Remember That Even Great Dancers Have Bad Performances


Remember when Misty Copeland caught an outrageous amount of flak for struggling with Swan Lake's infamous 32 fouettés? Or when Isabella Boylston fell flat on the floor during her debut in La Bayadère? Even ballet goddesses aren't immune to bad performances and reminding yourself of this can help put things into perspective.

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Dance Teacher Tips
At CPYB, students learn from an early age the importance of strong corps work. Photo by Rosalie O'Connor, courtesy of CPYB

Dancers at the University of Arizona recently performed Jerome Robbins' Antique Epigraphs, an ensemble piece for eight women that requires intricate linear formations and walking in unison. "It was super-challenging for us," says dance professor Melissa Lowe. "Students needed a heightened sense of awareness, or it wasn't going to happen." Lowe asked dancers to use their intuition and aural sensibilities to help determine where they needed to be, when they should be there and how to get to those places—together.

Teaching dancers to work in unison, whether as a large corps de ballet or small ensemble group, is an integral part of their training. It requires teamwork, attention to detail and thoughtful preparation for a successful group effort. Teachers need to provide the right steps and counts to ensure cohesiveness, of course. But how you set the material will also encourage dancers to be in line and in sync—while still allowing them to be individuals.

Make sure they show up

Photo by Ed Flores, courtesy of University of Arizona

University of Arizona students at the end of Balanchine's Serenade

Missing dancers can be disastrous for a group piece. "If it's a studio production, there has to be an agreement up front for students who want to be involved," says Lorita Travaglia, ballet mistress at Colorado Ballet. "When one person is missing and doesn't know what they're doing, it really does affect the whole group." Understanding the importance of commitment is a crucial part of dancers' (and their families') training. "They have the responsibility to everyone, not just themselves," she says.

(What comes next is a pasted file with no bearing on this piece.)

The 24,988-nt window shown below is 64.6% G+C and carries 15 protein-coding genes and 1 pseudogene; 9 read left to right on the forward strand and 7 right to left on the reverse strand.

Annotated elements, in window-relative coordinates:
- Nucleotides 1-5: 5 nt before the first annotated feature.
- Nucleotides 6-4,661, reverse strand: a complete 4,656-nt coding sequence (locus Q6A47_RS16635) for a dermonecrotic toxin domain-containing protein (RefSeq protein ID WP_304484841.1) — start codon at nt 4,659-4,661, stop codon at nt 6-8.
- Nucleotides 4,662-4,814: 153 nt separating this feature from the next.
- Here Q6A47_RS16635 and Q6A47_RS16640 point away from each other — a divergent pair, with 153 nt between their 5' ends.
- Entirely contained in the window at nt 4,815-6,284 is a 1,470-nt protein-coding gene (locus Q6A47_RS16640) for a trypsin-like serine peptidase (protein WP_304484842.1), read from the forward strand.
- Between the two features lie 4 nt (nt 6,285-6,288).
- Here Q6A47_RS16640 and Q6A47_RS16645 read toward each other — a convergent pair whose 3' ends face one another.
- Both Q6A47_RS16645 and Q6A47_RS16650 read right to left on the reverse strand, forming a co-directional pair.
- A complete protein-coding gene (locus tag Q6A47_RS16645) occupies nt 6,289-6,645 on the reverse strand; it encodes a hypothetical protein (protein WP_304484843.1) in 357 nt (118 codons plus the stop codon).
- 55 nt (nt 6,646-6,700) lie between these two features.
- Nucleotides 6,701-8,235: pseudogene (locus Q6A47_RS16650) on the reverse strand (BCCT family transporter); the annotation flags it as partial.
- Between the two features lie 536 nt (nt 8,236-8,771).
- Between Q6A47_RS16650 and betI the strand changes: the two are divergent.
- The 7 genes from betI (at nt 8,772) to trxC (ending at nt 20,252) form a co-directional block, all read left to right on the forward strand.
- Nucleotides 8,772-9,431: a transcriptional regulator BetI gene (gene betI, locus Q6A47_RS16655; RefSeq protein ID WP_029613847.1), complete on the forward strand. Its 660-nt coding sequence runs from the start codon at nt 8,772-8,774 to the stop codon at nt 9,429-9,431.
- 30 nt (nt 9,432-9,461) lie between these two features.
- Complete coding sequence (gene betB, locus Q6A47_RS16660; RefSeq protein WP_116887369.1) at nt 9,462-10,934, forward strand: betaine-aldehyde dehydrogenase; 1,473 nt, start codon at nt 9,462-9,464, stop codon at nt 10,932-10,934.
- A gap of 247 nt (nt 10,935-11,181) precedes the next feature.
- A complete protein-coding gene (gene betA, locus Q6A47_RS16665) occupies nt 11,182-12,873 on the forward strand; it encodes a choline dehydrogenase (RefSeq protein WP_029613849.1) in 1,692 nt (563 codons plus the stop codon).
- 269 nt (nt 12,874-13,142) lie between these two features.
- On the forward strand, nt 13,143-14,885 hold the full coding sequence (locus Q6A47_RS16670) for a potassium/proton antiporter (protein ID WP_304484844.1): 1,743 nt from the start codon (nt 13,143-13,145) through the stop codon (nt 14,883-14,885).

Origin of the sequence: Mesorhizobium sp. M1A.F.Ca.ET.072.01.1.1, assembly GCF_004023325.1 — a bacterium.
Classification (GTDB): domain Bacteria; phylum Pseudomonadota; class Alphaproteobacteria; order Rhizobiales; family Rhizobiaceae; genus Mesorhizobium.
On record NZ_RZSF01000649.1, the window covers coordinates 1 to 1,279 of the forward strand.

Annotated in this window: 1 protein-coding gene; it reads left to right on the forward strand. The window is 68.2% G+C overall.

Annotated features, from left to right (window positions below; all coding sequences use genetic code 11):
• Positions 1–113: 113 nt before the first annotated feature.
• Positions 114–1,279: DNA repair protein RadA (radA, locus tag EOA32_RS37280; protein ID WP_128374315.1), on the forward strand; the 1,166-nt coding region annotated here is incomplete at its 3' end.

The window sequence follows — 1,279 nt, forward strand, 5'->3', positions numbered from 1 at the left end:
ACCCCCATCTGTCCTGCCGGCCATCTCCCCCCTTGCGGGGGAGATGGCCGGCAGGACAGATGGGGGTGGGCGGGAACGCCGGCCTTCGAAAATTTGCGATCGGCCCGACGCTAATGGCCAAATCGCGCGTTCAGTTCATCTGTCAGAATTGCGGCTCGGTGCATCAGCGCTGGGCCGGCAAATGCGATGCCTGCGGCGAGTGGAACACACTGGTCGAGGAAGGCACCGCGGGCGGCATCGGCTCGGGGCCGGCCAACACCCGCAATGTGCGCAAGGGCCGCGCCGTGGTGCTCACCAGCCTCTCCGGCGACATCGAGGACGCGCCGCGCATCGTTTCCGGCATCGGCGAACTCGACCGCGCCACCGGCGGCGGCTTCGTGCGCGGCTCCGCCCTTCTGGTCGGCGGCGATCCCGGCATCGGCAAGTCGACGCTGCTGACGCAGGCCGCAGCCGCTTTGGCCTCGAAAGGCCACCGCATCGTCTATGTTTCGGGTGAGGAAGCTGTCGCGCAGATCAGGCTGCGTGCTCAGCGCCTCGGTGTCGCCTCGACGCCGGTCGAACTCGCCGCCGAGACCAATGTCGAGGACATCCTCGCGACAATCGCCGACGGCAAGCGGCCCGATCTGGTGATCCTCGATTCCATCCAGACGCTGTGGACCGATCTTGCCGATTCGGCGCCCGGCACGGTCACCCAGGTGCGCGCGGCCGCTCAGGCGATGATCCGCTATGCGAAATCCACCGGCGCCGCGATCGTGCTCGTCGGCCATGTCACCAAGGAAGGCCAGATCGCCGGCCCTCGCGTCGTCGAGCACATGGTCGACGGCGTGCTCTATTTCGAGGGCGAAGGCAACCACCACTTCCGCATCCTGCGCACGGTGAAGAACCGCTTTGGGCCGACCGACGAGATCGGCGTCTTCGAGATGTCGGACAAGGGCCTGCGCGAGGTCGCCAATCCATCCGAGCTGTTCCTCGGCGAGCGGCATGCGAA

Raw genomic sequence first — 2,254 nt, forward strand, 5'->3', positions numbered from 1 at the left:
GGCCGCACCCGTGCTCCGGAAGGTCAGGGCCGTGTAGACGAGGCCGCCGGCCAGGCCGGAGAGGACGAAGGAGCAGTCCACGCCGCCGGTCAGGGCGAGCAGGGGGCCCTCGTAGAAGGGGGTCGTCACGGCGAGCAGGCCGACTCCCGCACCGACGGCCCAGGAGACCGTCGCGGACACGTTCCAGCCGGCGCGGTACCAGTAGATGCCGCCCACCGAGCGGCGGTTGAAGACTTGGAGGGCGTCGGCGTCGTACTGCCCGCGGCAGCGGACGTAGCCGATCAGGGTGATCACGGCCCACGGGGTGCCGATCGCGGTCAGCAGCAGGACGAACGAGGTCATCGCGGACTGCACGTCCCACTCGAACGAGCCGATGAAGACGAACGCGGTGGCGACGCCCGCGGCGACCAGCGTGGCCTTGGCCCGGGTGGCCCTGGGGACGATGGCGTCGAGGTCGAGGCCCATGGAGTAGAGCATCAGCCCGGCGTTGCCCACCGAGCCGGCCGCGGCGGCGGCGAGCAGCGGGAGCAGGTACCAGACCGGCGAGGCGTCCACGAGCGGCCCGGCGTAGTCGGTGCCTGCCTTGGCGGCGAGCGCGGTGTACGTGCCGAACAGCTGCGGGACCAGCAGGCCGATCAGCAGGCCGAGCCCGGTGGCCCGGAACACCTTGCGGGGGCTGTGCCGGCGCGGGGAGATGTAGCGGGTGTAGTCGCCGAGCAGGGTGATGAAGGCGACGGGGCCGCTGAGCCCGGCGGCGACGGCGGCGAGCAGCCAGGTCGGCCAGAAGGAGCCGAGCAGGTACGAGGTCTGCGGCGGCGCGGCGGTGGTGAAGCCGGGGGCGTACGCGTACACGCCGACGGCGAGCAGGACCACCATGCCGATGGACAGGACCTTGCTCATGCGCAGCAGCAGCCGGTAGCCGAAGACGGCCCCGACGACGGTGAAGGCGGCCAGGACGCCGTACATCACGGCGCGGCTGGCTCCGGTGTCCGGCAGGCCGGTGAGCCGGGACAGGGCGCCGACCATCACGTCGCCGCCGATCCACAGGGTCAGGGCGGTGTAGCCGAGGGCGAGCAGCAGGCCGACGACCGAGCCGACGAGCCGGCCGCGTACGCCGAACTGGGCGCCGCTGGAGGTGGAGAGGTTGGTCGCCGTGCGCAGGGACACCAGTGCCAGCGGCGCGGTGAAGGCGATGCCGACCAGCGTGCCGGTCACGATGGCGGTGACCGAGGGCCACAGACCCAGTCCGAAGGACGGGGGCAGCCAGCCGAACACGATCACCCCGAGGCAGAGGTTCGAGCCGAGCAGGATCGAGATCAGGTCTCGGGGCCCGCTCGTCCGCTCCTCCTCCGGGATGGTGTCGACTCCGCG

Showstopper is the nation's leading dance competition. It provides the perfect platform for dancers, teachers, and choreographers to showcase their talents and hard work. Showstopper's environment is inviting, motivating, and above all, inspiring. If you haven't experienced it, now is the time!

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After returning from my first summer intensive away, I started my first diet at 13. My teacher patted my thigh and told me, "that wasn't there before."

Without any nutrition education and because I was too embarrassed to tell my mother what had happened, I started restricting food and only eating things that contained three grams of fat or less. Clearly, as a young teen, I didn't have the knowledge to safely wade through dieting tips and formulate a plan for myself.

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Photos by Jayme Thornton for Pointe. Modeled by Anna Greenberg of American Ballet Theatre's Jacqueline Kennedy Onassis School.

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This weekend, The Maria Torres Emerging Artists Foundation is making the dreams of 12 young girls come true.